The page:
Thursday, May 21, 2015

OAAP AT 50 – The pressures, challenges of OOH present golden opportunities



Long before they became the “giants” in advertising, these guys toiled and sweated it out in ad agencies like their veteran counterparts. Fifty years since it was organized, the Outdoor Advertising Association of the Philippines (OAAP) has found success in growing not just its membership, but also its role in the local advertising community.
The foundations by which the OAAP is built is stable, figuratively and literally, with many of its founders self-made businessmen, men and operators of the advertising industry.

2014 OAAP Chair Frank Abueva talked about how the brave 15 founding members built what is today’s Philippine out-of-home business, that generates P8 billion in annual revenues, employing 18,000 workers. Abueva is one of those OAAP founding members.

“In 1982, Imelda Marcos banned billboards. Then in 2006, Typhoon Milenyo made the public critical of our industry. Today, there are more than 1,000 billboards on EDSA alone,” said Abueva.

According to Abueva, “OAAP now works with the Department of Public Works and Highways (DPWH), and the Metropolitan Manila Development Authority (MMDA). In the Senate, we are working on a law on regulation, guidelines and public safety of out-of-home advertisements.”

“That’s 50 fruitful years that is making OOH one of the major advertising media in the country,” Abueva added.

In line with its golden age, the OAAP also unveiled its trade magazine OAAP Advantage. In-charge of the publication, Board Director Henry Peñalosa thanked advertisers and supporters. “Without their help, OAAP Advantage would not have taken shape. This has been a collective vision. Our organization has since grown to 120 members, and it is continuing to grow,” he said.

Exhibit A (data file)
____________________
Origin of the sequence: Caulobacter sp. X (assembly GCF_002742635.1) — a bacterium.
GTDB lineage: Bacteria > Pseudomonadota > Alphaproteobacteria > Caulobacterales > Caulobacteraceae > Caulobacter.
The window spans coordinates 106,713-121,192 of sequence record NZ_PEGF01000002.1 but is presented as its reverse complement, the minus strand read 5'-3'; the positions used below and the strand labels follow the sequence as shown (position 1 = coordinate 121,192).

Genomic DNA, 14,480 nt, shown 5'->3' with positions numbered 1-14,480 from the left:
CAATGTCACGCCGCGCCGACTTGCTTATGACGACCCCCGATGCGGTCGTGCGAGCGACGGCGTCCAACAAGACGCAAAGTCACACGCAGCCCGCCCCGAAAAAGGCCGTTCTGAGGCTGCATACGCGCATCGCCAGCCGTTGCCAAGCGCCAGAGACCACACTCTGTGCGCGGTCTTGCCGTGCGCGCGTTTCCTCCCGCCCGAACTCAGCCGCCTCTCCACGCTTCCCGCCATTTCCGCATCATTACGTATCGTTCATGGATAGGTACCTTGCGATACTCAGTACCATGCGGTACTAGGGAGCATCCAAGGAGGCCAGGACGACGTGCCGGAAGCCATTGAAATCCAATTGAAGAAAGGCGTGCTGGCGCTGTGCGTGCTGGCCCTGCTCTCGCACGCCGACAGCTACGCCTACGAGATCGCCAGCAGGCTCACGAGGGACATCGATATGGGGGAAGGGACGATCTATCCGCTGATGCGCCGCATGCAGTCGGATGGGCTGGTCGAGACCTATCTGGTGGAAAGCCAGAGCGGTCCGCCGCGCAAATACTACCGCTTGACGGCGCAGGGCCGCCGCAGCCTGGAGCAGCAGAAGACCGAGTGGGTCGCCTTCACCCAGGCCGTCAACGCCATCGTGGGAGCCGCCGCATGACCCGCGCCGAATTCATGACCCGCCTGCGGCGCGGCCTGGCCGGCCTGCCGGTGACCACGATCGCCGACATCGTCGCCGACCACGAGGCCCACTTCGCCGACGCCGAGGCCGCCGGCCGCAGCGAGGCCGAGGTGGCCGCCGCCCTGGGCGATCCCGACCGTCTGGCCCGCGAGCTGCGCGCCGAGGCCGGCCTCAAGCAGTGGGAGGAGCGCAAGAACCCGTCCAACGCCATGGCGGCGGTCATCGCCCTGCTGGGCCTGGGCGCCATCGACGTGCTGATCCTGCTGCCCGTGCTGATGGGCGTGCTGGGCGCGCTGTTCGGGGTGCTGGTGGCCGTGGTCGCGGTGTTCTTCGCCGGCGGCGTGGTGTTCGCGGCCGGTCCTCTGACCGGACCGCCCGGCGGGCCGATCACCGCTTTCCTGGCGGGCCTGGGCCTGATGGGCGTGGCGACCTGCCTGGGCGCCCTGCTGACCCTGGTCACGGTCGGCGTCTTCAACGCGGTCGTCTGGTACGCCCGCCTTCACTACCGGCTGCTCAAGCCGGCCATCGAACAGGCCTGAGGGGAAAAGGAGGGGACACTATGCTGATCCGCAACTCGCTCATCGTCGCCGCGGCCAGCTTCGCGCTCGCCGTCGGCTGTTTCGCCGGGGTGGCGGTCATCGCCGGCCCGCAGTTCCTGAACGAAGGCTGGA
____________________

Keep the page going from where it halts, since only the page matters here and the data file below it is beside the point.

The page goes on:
“OAAP continues to push to be better and remain relevant. Facing adverse weather conditions, facing introductions of new advertising media. Through the magazine, we have the opportunity to be heard, and will enable the OAAP to prosper,” added Peñalosa.

OAAP stands for more than the business of outdoor advertising. OAAP is active in outreach programs, creating meaningful and sustainable partnerships with the Habitat for Humanity, the Philippine National Police, and Philippine National Red Cross, among others.

Said PRO Fortunato Agbayani, “Unifying the Philippines from our own little corners and enterprises, we can make a difference. We hope to reach out to more people to create more significant programs. We are here for more than hanapbuhay (livelihood), but here to help make more buhays through advertising.”

“OAAP creates value. We have to reach out to more people and show them we are responsible people, and that we intend to continue and expand our advocacy programs. This is the time that the passion in all of us must be there,” Agbayani added.

Veteran OAAP Board member Ed Acosta, 2014 Corporate Secretary, shared, “This event is to commemorate our 50th anniversary, and to let everybody know that the OAAP works hand in hand to make this the best association (in the industry).”

The formal ceremony held August 27 at the Aliw Theater was attended by officers and distinguished guests of industry associations that included the Kapisanan ng mga Brodkasters ng Pilipinas (KBP), Media Specialists Association of the Philippines (MSAP), and the Advertising Suppliers Association of the Philippines (ASAP), among others.

OAAP was created to promote the growth of outdoor advertising in the Philippines by establishing its own Code of Ethics. It was an active member of the Advertising Board of the Philippines, and the Asia Signs Advertising Association. The OAAP functions as a self-regulating body for outdoor advertising businesses, representing more than 500 members across the country.

-by Aye Ubaldo

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